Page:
MedicineWorld.Org
Your gateway to the world of medicine
Home
News
Cancer News
About Us
Cancer
Health Professionals
Patients and public
Contact Us
Disclaimer

Medicineworld.org: Optimizing Immune Response Viral Infections

Back to research news Blogs list Cancer blog  


Subscribe To Research News RSS Feed  RSS content feed What is RSS feed?






Optimizing Immune Response Viral Infections

Optimizing Immune Response Viral Infections Gordon Freeman, PhD
Like boxers wearied by a 15-round bout, the immune system's CD8 T cells eventually become "exhausted" in their battle against persistent viral infection, and less effective in fighting the disease.

In a study would be published Dec. 28 on the journal Nature's website, scientists at Dana-Farber Cancer Institute and Emory University have traced the problem to a gene that turns off the infection-fighting drive of CD8 T cells in mice. The discovery raises the possibility that CD8 cell exhaustion can be reversed in human patients, reinvigorating the immune system's defenses against chronic viral infections ranging from hepatitis to HIV, the virus that causes AIDS.

"CD8 T cells that have fought viral infections retain a 'memory' of the viruses they've encountered, so they can rapidly respond to new infections from those viruses," says the study's author, Gordon Freeman, PhD, of Dana-Farber. In the case of chronic infection, however, senior author Rafi Ahmed, PhD, of Emory, has shown that memory cells become exhausted and lose the capacity to respond to the virus. Why this occurs, on a molecular level, has been unclear.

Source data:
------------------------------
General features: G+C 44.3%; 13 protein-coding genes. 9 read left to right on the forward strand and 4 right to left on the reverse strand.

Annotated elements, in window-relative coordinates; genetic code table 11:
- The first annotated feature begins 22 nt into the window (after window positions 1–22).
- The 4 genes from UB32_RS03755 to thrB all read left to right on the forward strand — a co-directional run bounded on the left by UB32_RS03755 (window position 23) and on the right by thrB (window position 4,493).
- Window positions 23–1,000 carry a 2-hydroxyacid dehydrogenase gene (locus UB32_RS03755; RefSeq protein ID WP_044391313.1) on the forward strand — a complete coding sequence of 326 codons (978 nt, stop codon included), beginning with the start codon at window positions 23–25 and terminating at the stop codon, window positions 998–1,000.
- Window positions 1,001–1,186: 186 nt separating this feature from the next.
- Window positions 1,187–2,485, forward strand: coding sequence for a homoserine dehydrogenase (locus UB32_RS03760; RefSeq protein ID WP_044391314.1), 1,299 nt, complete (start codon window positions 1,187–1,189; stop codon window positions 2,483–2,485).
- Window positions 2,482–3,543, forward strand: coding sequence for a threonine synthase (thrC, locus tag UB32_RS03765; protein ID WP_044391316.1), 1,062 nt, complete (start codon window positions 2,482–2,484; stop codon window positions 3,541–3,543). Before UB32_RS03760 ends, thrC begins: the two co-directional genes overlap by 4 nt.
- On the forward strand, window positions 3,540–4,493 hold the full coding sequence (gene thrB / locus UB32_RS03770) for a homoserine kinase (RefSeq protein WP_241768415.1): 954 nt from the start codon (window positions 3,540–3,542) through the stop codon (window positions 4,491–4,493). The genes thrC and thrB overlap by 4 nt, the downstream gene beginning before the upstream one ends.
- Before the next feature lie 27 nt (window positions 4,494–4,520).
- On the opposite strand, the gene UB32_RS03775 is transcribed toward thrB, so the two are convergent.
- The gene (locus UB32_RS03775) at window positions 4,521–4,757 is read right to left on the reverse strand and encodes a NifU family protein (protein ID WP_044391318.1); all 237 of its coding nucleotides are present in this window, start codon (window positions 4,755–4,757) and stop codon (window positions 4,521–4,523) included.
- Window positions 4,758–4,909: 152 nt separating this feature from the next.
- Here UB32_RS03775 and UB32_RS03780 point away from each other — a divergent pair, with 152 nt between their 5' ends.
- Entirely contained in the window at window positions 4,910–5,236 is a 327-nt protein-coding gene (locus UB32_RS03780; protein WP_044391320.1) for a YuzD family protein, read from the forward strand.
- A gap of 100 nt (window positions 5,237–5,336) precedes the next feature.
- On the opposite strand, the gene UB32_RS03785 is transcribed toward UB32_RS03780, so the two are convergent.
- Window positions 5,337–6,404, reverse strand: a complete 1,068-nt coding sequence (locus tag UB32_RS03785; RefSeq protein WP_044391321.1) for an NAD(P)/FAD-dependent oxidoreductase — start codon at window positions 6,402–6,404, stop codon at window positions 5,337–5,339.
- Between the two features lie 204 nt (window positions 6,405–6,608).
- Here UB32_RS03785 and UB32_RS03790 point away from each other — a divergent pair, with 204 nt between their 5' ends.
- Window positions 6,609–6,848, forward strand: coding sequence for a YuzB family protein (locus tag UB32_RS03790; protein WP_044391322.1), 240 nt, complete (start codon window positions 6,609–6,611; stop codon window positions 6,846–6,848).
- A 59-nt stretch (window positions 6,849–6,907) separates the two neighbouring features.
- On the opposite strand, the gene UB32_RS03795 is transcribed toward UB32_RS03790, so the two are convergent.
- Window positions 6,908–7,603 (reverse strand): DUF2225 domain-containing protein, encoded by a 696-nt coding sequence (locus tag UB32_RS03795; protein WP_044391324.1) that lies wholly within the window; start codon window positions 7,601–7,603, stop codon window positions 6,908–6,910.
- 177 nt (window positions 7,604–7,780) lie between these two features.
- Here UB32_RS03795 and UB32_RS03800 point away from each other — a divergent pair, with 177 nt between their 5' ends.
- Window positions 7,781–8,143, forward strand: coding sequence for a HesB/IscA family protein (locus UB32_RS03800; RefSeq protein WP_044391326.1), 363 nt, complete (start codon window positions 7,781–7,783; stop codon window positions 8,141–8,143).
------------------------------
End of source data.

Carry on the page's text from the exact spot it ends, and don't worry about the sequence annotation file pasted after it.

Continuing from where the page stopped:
To find the cause, Freeman and colleagues conducted a "microarray" experiment measuring the activity of thousands of genes in normal memory CD8 T cells in mice and in "exhausted" versions of those cells. They found that a gene known as PD-1 was much more active in the exhausted cells.

From prior research, Freeman's team knew that PD-1 is responsible for a specialized "receptor" in CD8 cells - a tiny socket for receiving signals from other cells. In 2001, Freeman and colleagues showed that when the PD-1 receptor latches onto a molecule called PD-L1, the immune system's response to infection is weakened. Freeman's team made antibodies to block this interaction.

"When [co-author] John Wherry of the Wistar Institute found a high level of the PD-1 gene in microarray experiments, we wanted to test whether this was contributing to the CD8 exhaustion," says Freeman, who is also an assistant professor of medicine at Harvard Medical School. "We found that exhausted CD8 T cells in mice have uncommonly large numbers of PD-1 receptors, and blocking the PD-1/PD-L1 bond reactivated the cells' response to infection."

Just as strikingly, scientists found that even in persistently infected mice that lacked a type of T cell known as helper CD4, preventing PD-1 from binding to PD-L1 had a beneficial effect on "helpless" CD8 T cells - restoring their ability to kill infected cells and release infection-fighting substances called cytokines, substantially reducing the animals' "viral load."